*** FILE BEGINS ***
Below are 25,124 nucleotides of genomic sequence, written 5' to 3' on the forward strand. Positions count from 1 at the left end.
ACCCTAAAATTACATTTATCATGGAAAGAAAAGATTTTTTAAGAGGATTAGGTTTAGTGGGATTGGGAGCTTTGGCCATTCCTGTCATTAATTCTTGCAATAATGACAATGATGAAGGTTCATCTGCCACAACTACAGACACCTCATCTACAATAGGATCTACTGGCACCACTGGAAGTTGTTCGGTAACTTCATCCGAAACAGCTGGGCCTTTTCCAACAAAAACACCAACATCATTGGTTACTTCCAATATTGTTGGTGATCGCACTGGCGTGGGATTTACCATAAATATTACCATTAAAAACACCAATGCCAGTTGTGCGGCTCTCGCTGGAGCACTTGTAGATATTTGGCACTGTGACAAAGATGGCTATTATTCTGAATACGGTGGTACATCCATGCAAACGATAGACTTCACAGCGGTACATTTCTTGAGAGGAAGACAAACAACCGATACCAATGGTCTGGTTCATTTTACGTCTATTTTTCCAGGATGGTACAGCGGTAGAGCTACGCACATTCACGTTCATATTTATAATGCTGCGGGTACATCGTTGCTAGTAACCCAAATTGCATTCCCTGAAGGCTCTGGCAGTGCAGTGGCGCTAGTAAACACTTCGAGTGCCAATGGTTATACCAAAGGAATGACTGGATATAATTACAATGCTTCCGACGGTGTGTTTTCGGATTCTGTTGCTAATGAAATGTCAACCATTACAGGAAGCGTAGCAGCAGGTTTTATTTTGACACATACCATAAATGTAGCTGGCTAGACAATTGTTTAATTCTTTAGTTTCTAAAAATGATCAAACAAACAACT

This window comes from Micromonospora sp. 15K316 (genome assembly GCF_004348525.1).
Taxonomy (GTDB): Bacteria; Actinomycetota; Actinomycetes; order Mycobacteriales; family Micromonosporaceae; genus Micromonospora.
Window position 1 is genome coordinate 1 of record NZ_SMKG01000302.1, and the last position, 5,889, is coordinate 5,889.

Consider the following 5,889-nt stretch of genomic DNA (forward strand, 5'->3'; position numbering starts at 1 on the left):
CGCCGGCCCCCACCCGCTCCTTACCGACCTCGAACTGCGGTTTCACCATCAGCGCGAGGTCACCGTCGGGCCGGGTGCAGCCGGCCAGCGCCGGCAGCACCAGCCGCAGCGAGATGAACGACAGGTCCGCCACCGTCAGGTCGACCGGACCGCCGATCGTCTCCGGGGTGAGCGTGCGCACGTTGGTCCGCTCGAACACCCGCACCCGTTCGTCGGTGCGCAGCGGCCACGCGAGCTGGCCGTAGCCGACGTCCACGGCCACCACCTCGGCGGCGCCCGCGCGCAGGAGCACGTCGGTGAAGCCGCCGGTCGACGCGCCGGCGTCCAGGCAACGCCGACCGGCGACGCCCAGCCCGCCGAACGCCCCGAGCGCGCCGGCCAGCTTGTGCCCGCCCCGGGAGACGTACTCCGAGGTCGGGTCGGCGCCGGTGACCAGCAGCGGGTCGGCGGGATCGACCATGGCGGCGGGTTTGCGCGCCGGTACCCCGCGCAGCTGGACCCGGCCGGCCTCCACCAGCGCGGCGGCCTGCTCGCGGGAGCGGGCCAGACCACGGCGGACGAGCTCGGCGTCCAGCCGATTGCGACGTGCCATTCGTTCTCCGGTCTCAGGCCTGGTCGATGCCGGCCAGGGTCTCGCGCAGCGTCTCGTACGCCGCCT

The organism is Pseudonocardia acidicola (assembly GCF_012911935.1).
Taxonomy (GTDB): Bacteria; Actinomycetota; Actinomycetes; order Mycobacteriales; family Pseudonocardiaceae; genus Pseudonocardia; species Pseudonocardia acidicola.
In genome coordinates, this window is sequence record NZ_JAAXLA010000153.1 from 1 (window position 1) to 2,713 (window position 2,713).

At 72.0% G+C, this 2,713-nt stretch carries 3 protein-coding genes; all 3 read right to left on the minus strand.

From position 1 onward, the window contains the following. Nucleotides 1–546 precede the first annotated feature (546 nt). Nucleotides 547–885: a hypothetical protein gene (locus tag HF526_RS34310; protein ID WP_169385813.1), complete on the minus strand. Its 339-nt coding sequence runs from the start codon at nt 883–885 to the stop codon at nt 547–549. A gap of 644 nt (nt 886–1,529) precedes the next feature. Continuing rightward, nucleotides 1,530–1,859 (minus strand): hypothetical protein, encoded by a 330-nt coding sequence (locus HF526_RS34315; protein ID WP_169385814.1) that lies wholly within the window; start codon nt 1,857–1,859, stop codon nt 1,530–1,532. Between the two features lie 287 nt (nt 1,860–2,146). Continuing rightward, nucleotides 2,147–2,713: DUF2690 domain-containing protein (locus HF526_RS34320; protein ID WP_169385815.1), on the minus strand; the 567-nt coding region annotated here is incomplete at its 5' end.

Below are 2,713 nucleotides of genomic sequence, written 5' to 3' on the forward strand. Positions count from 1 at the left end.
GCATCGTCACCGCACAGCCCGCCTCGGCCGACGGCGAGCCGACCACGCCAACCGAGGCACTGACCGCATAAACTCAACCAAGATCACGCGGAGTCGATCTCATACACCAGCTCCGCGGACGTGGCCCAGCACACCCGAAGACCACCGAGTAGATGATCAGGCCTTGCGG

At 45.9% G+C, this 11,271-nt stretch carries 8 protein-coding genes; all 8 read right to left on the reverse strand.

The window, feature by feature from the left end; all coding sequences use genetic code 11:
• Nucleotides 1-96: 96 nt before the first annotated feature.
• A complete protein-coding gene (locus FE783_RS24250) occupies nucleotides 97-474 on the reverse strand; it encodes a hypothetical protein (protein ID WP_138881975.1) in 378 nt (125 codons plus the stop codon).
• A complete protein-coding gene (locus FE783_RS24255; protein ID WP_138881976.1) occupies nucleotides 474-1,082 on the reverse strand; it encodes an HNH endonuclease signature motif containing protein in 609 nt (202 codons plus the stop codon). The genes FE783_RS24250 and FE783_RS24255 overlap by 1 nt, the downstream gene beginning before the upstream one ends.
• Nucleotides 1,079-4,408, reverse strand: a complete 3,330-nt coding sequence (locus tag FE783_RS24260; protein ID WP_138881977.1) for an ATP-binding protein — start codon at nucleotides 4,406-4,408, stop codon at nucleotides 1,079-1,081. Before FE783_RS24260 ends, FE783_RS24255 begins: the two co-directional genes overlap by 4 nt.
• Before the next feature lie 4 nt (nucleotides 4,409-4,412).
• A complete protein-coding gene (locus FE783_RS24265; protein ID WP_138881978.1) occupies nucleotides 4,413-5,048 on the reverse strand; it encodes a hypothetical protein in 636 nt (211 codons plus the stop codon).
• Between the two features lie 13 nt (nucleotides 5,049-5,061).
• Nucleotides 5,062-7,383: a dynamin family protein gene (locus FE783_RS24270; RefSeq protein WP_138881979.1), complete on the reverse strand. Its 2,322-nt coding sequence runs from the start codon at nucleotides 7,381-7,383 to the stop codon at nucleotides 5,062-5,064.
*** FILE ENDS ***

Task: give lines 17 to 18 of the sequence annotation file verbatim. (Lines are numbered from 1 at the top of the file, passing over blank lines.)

• Nucleotides 1-96: 96 nt before the first annotated feature.
• A complete protein-coding gene (locus FE783_RS24250) occupies nucleotides 97-474 on the reverse strand; it encodes a hypothetical protein (protein ID WP_138881975.1) in 378 nt (125 codons plus the stop codon).